Remembering the victims of devastating Hampstead collision
It’s been nearly six months since a truck driver and 10 migrant workers from Peru were killed in a horrific crash in Hampstead.
On Sunday afternoon, at an emotion vigil, family members, friends and advocates gathered at the scene of the crash to honour their memory.
"Those families in Peru have been devastated by this accident... they've lost everything,” says Chris Ramsaroop of a group called Justice for Workers.
The workers had just left a nearby poultry farm when the driver of their van failed to stop at a stop sign and they were struck by a transport truck.
Advocates say they have asked the government to hold an inquiry into the crash but they nothing has been done. Now they want a change to migrant workers rights.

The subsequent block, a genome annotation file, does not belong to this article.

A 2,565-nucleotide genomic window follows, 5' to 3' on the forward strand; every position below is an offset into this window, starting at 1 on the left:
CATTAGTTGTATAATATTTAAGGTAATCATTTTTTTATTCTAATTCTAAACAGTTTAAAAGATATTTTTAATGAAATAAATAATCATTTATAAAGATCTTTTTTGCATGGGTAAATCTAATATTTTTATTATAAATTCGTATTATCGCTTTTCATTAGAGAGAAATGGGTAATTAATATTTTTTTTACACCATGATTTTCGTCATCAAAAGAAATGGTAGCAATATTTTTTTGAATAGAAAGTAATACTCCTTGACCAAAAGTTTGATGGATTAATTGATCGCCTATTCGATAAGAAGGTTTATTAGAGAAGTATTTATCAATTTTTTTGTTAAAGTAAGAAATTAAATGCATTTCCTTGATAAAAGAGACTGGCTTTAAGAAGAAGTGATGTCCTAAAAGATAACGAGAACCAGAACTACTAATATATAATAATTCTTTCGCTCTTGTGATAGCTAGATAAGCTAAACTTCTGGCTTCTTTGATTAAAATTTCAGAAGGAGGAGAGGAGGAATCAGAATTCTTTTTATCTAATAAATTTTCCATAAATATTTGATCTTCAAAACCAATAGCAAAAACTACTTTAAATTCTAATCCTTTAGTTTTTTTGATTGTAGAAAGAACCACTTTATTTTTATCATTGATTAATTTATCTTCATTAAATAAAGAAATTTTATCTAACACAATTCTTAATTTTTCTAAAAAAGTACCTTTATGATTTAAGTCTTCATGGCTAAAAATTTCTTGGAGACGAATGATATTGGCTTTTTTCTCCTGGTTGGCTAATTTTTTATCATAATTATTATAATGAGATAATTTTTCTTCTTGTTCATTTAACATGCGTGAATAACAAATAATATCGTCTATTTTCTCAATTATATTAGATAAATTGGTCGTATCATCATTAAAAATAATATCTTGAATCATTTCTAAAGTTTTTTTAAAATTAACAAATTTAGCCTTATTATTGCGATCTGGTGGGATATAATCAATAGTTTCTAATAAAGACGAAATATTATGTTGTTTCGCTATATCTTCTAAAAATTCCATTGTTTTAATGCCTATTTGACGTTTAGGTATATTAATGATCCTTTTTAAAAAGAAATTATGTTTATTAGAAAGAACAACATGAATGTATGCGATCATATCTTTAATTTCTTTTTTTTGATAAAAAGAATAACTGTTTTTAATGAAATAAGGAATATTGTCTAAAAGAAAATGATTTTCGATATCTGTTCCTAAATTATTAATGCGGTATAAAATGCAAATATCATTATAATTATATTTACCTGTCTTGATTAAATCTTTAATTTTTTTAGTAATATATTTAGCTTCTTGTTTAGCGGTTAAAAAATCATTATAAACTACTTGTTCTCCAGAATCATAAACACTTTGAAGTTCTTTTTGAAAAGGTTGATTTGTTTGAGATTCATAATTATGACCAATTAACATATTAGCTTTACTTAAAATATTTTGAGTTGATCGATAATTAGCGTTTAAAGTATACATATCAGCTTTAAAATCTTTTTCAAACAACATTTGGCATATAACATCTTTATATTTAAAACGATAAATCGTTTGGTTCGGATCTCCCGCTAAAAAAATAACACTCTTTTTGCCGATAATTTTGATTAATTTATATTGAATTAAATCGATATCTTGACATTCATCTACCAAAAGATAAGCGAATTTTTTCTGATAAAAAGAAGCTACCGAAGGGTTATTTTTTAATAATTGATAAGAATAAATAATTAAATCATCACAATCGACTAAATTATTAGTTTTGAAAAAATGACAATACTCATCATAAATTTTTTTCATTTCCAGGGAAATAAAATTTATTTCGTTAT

“Workers should not be going home to die, workers should be having proper protection here and be treated here accordingly, and this is not happening,” says Ramsaroop.
Organizers planned today's vigil not only as a sign of respect for those who lost their lives, but also for the thousands of other migrant workers who have been injured or killed while working in Canada.
Justice for Migrant Workers says their mandate is to get the federal government to improve labour laws, like ensuring workers have safe conditions and are not living in fear of deportation.
Winston Morriston lost part of his leg after falling, and had to fight to stay in Canada while his family is home in Jamaica. “We have kids, we have family, we come here to make our country better, to make Canada better, to make ourselves better. To make our kids future brighter. We need better for us and better for the farm worker system.”
A group called Justicia, who had representative at the vigil, wants better protection for migrant workers. That includes safe working conditions, status upon arrival, no fees for work, equal access to programs, modernization of labour laws to reflect the realities of migrant workers' experiences and an end to repatriations and deportations.